Every time a new state joined the union Britain had the opportunity to veto it – it chose not to. The current government is in favour or Turkey joining the union – as is Boris by the way. I am not in favour of Turkey joining. However, the fact that Britain chose not to use its veto is a failure from your perspective of the British government. But that is not the European government’s fault. We live in a representative democracy not a plebiscite democracy. Unfortunately the British parliament does not represent England very well but that is not the European government’s fault.
      What are the problems that you experience because of migration – be careful I am a migrant! Are you concerned about immigration, emigration or both?
      It was ridiculous to say we would not survive if we did not join the Euro and today to say that we will not survive outside the union today. However, in my view we should have joined the Euro (Not this version but a proper currency – which it would have been had we joined).

  2. To say we ‘vote on the winning side ‘ 87% of the time means that if we disagree with that side we loose.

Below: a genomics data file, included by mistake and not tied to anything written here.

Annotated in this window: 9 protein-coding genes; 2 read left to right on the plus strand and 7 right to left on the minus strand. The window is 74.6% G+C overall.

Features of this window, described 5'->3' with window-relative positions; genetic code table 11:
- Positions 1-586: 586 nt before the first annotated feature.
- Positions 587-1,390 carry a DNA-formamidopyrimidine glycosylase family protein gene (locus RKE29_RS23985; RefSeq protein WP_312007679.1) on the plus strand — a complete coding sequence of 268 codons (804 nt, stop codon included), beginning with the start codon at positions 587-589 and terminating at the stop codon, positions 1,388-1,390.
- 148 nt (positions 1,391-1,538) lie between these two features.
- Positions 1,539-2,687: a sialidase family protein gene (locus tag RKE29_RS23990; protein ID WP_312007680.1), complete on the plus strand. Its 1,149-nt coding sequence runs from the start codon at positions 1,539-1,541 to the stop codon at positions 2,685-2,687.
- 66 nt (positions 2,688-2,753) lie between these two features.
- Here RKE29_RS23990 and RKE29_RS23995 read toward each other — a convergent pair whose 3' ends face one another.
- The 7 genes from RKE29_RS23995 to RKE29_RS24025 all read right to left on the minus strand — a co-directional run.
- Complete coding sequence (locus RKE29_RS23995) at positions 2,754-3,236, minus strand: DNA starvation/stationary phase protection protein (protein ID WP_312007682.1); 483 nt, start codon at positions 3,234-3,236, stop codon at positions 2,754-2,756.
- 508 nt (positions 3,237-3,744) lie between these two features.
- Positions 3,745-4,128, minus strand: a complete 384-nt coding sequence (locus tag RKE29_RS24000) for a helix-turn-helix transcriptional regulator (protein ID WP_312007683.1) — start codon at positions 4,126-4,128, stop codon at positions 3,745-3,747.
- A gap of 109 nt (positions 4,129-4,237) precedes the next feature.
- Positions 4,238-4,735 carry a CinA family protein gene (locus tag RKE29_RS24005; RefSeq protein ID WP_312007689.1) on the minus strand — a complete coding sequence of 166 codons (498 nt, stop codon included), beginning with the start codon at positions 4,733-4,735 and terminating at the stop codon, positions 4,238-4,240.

Lost democratic rights as far as I see it.
    Only choice is to leave the EU.
    I voted to join the common market in ’75 for better trade conditions not a new offshore government.

    • Dear Doug

      We live in Surrey. Since 1945 Surrey has been governed by one party, the Conservatives, yet Britain has been been governed by the Labour party for nearly half that time. So we in Surrey have got our way 55% of the time. Yet we do not leave.

      You might have voted for the common market in 1975 but what was on offer was just one stage on the path to ever closer union and that was what I voted for. The since the its inception as the Coal and Steel community the EU has achieved its most importance purpose – to keep union internally peaceful. Indeed it is the longest period of peace in history.

      • Dear Andrew,
        We are a democratic country and accept decisions made by our representatives I.e. the elected government, whichever party is in power, also democratically elected.
        The EU is an authority which has not been elected (except by stealth) and this referendum is about giving the EU this authority.
        The record of 40 years of interference from this body does not make me confident that I can do this.
        I think we should leave and suggest a trading agreement only with our neighbouring countries.